florian schneider on Thu, 14 Oct 1999 12:22:59 +0200

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Syndicate: more exclusion, more deportations, more controls



More exclusion, more deportations, more controls. This is how the
present developments in the European harmonisation process can be
summarised. Accordingly the antiracist perspective has to gain a
European outlook. Antiracist groups from different countries have taken
the EU summit in Tampere as a chance to organise protest in a
decentralised, but coordinated grassroots manner. In dozens of european
cities actions against Fortress Europe will take place on october 15th
and 16th, 1999. You can follow these events and the counteractivities in
Tampere as well on our website:


Tomorrow, the finnish presidency invites heads of government for a
special EU summit in Tampere dealing with "Justice and Home affairs".
Central theme to the EU summit in Tampere is asylum and migration
politics. Heads of government and foreign ministers are meeting in order
to tackle a new chapter of european integration: step by step they
intend to introduce an area of so-called "freedom, security and
justice". This is how it was formulated in the Amsterdam treaty, which
has come into force on may 1st this year.

No freedom but exclusion, no saftey, but more control and fear of
deportation. No rights, but more and more disfranchisement. This is what
this process entails for many refugees and migrants all across Europe.
They will be confronted with a rapid extension of fortress Europe, if
this harmonization process will be pursued. Up to now the cooperation in
Justice and Home affairs was regulated in an intergovernmental manner,
which means, there were no binding decisions and agreements. Now the EU
governments want to create a certain body of so-called union law, which
will determine every aspect of European affairs. This process is
intended to hinder governments - as for example the italian government -
to introduce their own programs of legalizing undocumented immigrants.

 This scenario becomes more clear, when considering the following three

1. External border controls: With the coming into force of the Amsterdam
treaty it was decided to integrate the Schengen Implementation Agreement
into the EU framework, in order to make sure, that the strict Schnegen
guidelines have to be adopted in the whole of the EU. This specifically
targets external border controls. The extensive armament of the border
police, a common visa policy, and the harmonization of the carrier
sanctions, i.e. fines for transport corporations, which bring
undocumented people or people with false papers across the border. In
january 1999 the german interior minister, Schily, handed over the
Schnegen handbook on external border controls to the embassies of the
aspirting candidates of EU membership: Poland, the Czech Republic,
Hungary, Slovenia, Estonia and Cypress. They are obliged to introduce
the migrant specific political provisions of the Schengen EU states,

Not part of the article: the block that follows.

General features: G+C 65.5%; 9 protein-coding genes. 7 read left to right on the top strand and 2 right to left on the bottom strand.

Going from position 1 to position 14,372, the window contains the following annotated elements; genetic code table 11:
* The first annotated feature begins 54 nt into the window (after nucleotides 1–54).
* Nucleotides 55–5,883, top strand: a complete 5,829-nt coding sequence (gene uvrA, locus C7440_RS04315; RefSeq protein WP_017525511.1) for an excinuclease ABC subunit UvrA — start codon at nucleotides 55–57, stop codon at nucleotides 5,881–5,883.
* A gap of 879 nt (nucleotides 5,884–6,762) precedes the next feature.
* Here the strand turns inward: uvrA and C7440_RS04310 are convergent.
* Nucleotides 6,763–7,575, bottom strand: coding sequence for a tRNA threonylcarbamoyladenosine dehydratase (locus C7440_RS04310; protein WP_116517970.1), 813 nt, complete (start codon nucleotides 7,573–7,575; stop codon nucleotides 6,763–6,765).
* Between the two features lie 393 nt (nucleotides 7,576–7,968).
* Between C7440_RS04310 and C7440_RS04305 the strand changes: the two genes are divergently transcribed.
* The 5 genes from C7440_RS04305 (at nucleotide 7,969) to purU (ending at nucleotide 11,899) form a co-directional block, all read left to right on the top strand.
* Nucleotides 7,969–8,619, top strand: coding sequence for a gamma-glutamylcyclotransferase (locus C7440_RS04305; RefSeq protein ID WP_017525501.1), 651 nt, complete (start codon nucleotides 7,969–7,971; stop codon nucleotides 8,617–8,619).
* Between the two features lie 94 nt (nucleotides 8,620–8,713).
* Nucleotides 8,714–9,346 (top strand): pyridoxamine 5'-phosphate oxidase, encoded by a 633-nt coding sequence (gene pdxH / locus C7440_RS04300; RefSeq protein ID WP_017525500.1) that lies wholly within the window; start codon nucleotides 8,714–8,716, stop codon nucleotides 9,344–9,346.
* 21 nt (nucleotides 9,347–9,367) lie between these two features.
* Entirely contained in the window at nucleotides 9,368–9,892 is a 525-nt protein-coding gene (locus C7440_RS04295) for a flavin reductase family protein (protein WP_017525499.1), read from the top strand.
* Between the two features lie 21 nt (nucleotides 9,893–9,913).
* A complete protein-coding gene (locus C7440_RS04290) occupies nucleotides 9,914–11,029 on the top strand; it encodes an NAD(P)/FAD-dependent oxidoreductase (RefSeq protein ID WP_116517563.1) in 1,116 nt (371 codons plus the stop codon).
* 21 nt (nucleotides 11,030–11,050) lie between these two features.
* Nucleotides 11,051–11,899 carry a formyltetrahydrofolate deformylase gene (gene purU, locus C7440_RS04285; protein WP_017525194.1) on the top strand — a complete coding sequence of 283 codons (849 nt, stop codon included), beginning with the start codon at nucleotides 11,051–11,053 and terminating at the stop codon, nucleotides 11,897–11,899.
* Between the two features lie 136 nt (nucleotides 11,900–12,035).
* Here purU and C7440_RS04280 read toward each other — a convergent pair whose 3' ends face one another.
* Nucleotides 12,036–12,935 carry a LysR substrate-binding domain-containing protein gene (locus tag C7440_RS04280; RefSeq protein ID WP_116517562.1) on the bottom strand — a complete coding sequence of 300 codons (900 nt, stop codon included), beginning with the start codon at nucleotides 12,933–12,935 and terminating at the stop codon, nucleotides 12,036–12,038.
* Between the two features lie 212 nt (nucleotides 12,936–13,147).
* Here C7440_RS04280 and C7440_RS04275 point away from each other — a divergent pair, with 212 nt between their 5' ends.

before entering the EU. This integration is aimed at shifting the
borders to the East, the above named countries are supposed to become
buffer states, which block migration furtheron to the East.

2. Intensification of internal controls: Since the 1st of may the EU
comission has got a right of iniative. Within four weeks of obtaining
these powers, they realized their new competences concerning one
decisive issue: They presented a decree for an EURODAC convention.
EURODAC, a europe wide fingerprint database, is supposed to collect
fingerprints of all asylum seekers in all EU states. According to german
plans everybody, who is found without legal papers, is supposed to be
registered as well. EURODAC is going to enable the identification of
refugees and illegalised migrants at any point, in any place all over
the EU. The goal is to deport those, who are identied by the EURODAC,
back to the country the country of first entry into the EU, which then
has to start the deportation process. EURODAC is without a doubt the
next step up in the systematic fight against the illegalised,
undocumented people, or sans papiers. Very specifically migrants shall
be prevented from fleeing into other countries, when they are threatened
with deportation.

3. Action plans for specific countries of origin: When the first ships
full of refugees from Iraq arrived at the italian coasts in 1998, the
first EU action plan was released. The central question was, how on one
hand the migration flux of Iraqi curds could be stopped and the routes
of flight could be broken up. On the other hand how deportations through
Turkey into northern Iraq could be enforced. Following this logic
further action plans concerning certain target countries (Afghanistan,
Somalia, Sri Lanka, Morocco) were worked out. Following the pattern of
the Iraq action plan they concentrate on the hindrance of flight and
search for better possibilities for deportations. All these action plans
are going to be discussed and passed during the Tampere conference.

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